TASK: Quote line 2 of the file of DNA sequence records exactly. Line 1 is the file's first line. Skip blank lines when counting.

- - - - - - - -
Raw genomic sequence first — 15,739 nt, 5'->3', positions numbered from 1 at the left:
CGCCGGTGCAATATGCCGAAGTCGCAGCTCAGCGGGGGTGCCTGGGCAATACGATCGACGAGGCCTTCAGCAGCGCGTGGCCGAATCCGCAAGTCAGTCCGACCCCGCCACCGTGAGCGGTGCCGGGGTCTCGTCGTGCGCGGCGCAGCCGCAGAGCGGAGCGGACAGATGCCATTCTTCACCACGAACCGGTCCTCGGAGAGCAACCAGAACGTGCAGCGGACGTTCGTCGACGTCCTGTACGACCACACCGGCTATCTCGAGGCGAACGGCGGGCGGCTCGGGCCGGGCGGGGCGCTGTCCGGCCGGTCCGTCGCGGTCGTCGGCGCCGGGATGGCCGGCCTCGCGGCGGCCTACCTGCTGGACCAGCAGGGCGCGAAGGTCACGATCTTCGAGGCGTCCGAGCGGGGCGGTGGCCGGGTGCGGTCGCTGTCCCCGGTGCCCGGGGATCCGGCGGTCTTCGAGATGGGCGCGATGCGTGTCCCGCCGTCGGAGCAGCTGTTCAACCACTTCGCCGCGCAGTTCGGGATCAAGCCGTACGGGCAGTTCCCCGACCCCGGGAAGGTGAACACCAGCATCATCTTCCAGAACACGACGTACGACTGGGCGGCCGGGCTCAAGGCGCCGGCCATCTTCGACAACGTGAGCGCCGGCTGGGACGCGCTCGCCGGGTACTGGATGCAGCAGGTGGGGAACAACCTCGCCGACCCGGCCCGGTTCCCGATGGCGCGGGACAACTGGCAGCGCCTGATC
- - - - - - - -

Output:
CGCCGGTGCAATATGCCGAAGTCGCAGCTCAGCGGGGGTGCCTGGGCAATACGATCGACGAGGCCTTCAGCAGCGCGTGGCCGAATCCGCAAGTCAGTCCGACCCCGCCACCGTGAGCGGTGCCGGGGTCTCGTCGTGCGCGGCGCAGCCGCAGAGCGGAGCGGACAGATGCCATTCTTCACCACGAACCGGTCCTCGGAGAGCAACCAGAACGTGCAGCGGACGTTCGTCGACGTCCTGTACGACCACACCGGCTATCTCGAGGCGAACGGCGGGCGGCTCGGGCCGGGCGGGGCGCTGTCCGGCCGGTCCGTCGCGGTCGTCGGCGCCGGGATGGCCGGCCTCGCGGCGGCCTACCTGCTGGACCAGCAGGGCGCGAAGGTCACGATCTTCGAGGCGTCCGAGCGGGGCGGTGGCCGGGTGCGGTCGCTGTCCCCGGTGCCCGGGGATCCGGCGGTCTTCGAGATGGGCGCGATGCGTGTCCCGCCGTCGGAGCAGCTGTTCAACCACTTCGCCGCGCAGTTCGGGATCAAGCCGTACGGGCAGTTCCCCGACCCCGGGAAGGTGAACACCAGCATCATCTTCCAGAACACGACGTACGACTGGGCGGCCGGGCTCAAGGCGCCGGCCATCTTCGACAACGTGAGCGCCGGCTGGGACGCGCTCGCCGGGTACTGGATGCAGCAGGTGGGGAACAACCTCGCCGACCCGGCCCGGTTCCCGATGGCGCGGGACAACTGGCAGCGCCTGATC